Cyclocross Magazine columnist and Masters racer Lee Waldman is getting older, as we all are, but his looming 60th birthday has made him realize the mental aspects of age and youth. In case you missed it, go back and check out Lee’s previous column, The Things I Carry.
by Lee Waldman
Happy Birthday to Me! Age is only a state of mind. Well, that’s what I tell myself now that I’m only a week away from turning 60. Granted, I don’t heal as fast as I used to – those long endurance rides take more out of me. I’m incredibly stiff this morning after four-and-a-half hours on the bike yesterday. Luckily I have an incredibly high pain threshold, which is both a blessing and a curse. I tolerate the bumps, bruises and the catalog of scrapes that we all suffer as bike racers. But as I get older I need to tolerate them for longer periods of time. How annoying is that?
On the other hand, when I can be competitive with riders 15 – 20 years younger than I am, I’m doing something right. Some might say that I’m simply trying to avoid the inevitable, that no matter what, we’re all going to get old. And their point is? What do they want me to do, take up bowling? What’s inherently wrong with doing my best to keep Father Time at bay? My own father did it for years without the focus that I have. Until just recently, when he turned 85 and suffered some minor strokes, I would tend to forget how old he was. Before his arthritis got the best of him, he would delight in regularly beating players half his age at racquetball. So I have some positive models for what growing old can be.
I see no problem with using sport to stay as young as possible, for as long as possible. If it’s true that each person’s heart is allotted only so many beats, then I’m going to maximize mine. And that means training and racing in order to keep that muscle strong. I love it when I can sit in a meeting measuring my heart rate, finding that I only get to 35 before a minute is up. How many men half my age can say that?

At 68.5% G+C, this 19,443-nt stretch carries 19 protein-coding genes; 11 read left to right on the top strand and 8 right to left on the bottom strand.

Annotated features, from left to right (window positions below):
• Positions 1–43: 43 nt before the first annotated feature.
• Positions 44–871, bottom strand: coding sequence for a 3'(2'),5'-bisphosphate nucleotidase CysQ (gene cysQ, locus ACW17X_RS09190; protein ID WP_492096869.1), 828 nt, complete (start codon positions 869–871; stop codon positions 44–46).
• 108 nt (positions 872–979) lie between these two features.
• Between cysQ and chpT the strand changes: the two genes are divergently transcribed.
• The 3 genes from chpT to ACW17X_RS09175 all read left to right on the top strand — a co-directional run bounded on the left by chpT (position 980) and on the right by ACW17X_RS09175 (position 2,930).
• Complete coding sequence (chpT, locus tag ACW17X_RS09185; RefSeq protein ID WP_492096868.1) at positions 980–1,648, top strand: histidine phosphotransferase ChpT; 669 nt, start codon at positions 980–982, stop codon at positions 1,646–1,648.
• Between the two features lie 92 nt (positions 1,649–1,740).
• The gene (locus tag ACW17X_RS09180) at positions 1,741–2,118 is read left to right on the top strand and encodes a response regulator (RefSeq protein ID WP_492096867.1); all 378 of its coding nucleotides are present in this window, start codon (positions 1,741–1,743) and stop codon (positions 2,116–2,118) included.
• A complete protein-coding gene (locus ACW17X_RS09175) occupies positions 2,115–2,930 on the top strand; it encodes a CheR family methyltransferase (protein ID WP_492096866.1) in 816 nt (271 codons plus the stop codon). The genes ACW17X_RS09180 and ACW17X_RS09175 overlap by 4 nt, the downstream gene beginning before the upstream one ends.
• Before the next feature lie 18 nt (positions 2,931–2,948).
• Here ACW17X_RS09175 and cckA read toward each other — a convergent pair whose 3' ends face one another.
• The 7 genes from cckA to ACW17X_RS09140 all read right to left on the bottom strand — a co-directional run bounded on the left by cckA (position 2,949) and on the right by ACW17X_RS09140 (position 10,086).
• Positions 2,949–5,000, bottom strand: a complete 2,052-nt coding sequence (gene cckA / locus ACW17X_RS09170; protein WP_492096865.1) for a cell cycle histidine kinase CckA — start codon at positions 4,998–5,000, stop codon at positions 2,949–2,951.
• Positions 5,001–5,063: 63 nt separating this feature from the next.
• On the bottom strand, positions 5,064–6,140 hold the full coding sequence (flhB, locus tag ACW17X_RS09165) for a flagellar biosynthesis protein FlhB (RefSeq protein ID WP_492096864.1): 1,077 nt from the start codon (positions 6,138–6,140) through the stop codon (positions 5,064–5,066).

I recently rode my first short track mountain bike race of the season. As we lined up, the rider next to me said jokingly, “I think everyone over 30 should get a call up.” I had to explain to him that I could barely remember 40, let alone 30! The best part – I passed him on the first climb. I was really surprised that I could so easily overtake other riders. Usually that happens only on the climbs, and then I need to recover for the rest of the lap. But I was not only bringing riders back on the uphill portions but also on the flats. Now, if only my technique in the corners would improve. I’m open to suggestions.
Maybe what they say is true, there are “courses for horses,” and soft, loose corners are not where I’m at my best. I also have an excuse, which is that I’m only 2 weeks out from cataract surgery. I might have pushed the envelope more if I hadn’t been so concerned with falling and damaging the implant.
I was pleased that I could elevate my heart rate as high as I could and still recover so easily. I guess that shows that my decision to hire a coach and actually follow his directions is working. Typically this time of the year I begin to feel a bit tired, primarily because I’ve pushed way too hard, ridden too many miles and allowed little time for rest and recovery. No matter how many books on training I read, and I’ve read my share, I’ve never done a good job of designing a training calendar for myself. I get overwhelmed by the options – the intricacies of trying to develop all of the various energy systems are way too complicated for me. I need simplicity. I need someone to tell me what to do! What’s nice about having someone else develop a plan is that: a) I don’t have to think or guess about what my training for the day should be; b) I can let go of the guilt factor that comes into play when I see others riding either longer or harder than I am. That just fuels my overtraining addiction. I just tell myself, “That’s what Ben says to do,” and I’m off the hook. And it’s working!